Living within Area C of the West Bank, our local communities are seeking local livelihood opportunities which will encourage people to stay on our historic land, share our cultural practices with younger generations, and raise awareness internationally so that we can improve our own living conditions whilst living under occupation. Together we have developed a proposal for creative tourism that will engage children, youth, women, and men in restoring traditional buildings, preserving the natural environment, creating new sources of income, and strengthening economic development in the South Bethlehem area. Al Shmoh Cultural Centre, as a long standing community centre in South Bethlehem, is in a strong position to act as a central point for a community lead tourism project. Our communities have the passion, enthusiasm, skills, and experience, to upgrade old buildings and historic sites, pave access roads, manage community events, and provide tours for visitors, but we require the seed funding for initial resources. We plan to create a tourism subcommittee, employ two local project managers, and provide two youth internships, to form a team of people who will manage restoration and building works, and develop and promote local tour packages.
Visitors are able to learn about our local farming methods, learn how to cook traditional cheese and bread, and eat at our community restaurant which will serve local produce. They will see a restored old olive press in action, witness the baking of bread in old caves, and go for scenic walking tours in countryside. They will see women making traditional handicrafts, and be able to purchase items from the Al Shmoh Womens Handicraft Collective. A traditional Bedouin style tent will provide a venue for story sharing and events, and a campsite will offer space for families and school groups wishing to stay overnight.RELEVANCE OF THE PROJECT:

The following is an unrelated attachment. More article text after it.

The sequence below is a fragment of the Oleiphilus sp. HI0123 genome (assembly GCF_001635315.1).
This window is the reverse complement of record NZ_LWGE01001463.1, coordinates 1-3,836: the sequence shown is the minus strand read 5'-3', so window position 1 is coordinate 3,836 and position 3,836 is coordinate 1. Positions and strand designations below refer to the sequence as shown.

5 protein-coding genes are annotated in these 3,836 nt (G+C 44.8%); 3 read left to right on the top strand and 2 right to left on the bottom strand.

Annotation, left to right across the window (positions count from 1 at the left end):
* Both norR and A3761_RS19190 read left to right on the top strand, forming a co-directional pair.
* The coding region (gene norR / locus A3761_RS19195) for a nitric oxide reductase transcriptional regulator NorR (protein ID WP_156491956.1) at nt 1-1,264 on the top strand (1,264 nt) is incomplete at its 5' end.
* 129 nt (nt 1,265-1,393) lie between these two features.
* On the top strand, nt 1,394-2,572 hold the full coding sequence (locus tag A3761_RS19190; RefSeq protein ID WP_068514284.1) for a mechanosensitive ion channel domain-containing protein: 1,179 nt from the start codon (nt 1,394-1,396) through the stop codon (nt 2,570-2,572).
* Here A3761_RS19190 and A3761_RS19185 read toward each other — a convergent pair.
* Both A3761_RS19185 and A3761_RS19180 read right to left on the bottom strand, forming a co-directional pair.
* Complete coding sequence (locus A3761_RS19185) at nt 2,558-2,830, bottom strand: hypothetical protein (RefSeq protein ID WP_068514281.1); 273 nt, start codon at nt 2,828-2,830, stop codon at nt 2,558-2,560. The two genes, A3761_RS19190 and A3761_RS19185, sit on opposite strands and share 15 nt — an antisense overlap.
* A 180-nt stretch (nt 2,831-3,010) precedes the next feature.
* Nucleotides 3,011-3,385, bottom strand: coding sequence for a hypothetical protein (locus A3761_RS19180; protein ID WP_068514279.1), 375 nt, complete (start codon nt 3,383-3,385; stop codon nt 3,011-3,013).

The target population are communities in Al Masara and the 8 surrounding villages, located in Area C of the West Bank.Community meetings and discussions have lead to a vision to build Al Shmoh as a centre for creative tourism, where people from communities can share aspects of village life with local, regional, and international tourists, as an income generating and economic development opportunity, as a way of sharing positive traditional cultural practices, and to raise
awareness about life in South Bethlehem.The concept of creative tourism was defined by UNESCO in 2008:Creative tourism is travel directed toward an engaged and authentic experience, with participative learning in the arts, heritage, or special character of a place, and it provides a connection with those who reside in this place and create this living culture.